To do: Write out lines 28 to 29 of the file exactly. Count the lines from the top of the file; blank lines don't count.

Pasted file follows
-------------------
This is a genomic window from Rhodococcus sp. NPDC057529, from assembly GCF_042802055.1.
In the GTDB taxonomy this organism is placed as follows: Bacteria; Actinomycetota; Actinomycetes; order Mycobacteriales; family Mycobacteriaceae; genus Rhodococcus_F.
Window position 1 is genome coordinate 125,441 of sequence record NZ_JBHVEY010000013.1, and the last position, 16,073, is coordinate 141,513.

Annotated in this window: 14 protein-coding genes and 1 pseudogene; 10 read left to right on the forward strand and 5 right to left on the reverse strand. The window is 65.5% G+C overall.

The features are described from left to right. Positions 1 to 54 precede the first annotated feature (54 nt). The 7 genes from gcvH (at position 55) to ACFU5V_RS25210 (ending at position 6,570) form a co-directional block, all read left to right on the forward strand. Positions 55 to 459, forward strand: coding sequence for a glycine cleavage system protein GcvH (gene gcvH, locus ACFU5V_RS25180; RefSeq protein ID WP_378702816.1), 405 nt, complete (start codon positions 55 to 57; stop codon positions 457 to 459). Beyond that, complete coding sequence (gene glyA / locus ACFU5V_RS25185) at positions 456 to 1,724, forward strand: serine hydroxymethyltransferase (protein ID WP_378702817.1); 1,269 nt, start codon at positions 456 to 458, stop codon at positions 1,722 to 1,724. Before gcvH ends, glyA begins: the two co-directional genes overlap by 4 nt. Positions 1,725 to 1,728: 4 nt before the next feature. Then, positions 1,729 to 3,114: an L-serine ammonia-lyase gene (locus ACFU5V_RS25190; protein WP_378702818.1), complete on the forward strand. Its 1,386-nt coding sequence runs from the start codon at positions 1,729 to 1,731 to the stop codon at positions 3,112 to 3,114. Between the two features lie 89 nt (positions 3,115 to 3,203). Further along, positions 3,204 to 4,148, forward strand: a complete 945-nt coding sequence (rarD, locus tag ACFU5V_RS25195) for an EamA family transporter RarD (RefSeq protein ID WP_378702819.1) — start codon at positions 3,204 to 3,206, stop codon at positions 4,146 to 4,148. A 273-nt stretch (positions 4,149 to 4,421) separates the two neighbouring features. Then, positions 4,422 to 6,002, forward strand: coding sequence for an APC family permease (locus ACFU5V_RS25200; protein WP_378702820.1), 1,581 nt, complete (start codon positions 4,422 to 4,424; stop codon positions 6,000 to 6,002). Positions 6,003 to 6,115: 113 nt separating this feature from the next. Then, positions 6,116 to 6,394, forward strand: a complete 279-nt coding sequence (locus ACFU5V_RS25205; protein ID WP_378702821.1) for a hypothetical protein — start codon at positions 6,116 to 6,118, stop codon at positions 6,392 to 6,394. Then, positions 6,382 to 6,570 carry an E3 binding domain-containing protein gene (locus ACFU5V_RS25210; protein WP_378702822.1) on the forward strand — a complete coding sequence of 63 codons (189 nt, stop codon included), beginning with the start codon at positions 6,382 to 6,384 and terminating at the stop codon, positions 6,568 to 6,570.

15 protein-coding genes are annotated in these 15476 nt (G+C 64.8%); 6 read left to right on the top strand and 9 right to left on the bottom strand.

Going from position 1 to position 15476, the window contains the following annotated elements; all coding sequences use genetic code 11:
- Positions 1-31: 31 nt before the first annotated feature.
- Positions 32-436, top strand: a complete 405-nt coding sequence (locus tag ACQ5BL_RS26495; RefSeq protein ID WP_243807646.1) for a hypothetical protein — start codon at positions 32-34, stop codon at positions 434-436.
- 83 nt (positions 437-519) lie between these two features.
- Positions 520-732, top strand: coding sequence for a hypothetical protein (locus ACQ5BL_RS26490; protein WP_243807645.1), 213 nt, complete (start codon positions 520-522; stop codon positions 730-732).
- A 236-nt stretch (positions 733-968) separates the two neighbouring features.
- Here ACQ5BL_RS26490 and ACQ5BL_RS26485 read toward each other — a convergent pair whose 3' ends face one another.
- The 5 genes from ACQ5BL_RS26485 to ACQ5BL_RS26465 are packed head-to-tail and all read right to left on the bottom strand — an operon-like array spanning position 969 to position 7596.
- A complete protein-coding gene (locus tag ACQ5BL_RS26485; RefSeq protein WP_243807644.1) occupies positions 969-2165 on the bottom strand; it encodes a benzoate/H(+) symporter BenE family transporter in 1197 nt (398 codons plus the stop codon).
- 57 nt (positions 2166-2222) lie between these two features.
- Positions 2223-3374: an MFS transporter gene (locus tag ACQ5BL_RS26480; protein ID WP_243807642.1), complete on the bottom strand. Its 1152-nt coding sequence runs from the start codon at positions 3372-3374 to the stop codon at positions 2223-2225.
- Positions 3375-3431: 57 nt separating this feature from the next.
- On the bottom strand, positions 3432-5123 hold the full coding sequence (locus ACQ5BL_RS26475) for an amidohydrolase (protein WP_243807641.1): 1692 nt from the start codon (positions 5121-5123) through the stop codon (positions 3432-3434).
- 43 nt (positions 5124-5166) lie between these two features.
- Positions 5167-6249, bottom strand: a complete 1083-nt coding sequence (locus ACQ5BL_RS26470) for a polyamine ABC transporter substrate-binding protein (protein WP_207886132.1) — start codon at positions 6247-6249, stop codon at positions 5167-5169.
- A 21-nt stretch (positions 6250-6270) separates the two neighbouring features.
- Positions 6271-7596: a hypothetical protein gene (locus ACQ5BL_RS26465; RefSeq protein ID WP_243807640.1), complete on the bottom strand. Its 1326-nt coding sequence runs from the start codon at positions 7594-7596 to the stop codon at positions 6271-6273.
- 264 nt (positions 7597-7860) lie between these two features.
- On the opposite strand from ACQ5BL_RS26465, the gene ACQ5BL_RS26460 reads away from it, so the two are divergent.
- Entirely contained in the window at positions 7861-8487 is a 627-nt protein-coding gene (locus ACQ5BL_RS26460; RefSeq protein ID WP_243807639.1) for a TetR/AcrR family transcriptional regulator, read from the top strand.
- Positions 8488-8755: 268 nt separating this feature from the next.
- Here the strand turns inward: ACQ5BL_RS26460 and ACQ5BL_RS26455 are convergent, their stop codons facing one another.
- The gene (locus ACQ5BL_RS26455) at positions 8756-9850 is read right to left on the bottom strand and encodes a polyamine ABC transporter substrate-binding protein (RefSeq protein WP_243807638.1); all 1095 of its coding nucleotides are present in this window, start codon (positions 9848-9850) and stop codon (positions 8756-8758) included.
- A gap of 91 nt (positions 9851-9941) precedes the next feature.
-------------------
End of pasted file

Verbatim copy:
- Here the strand turns inward: ACQ5BL_RS26460 and ACQ5BL_RS26455 are convergent, their stop codons facing one another.
- The gene (locus ACQ5BL_RS26455) at positions 8756-9850 is read right to left on the bottom strand and encodes a polyamine ABC transporter substrate-binding protein (RefSeq protein WP_243807638.1); all 1095 of its coding nucleotides are present in this window, start codon (positions 9848-9850) and stop codon (positions 8756-8758) included.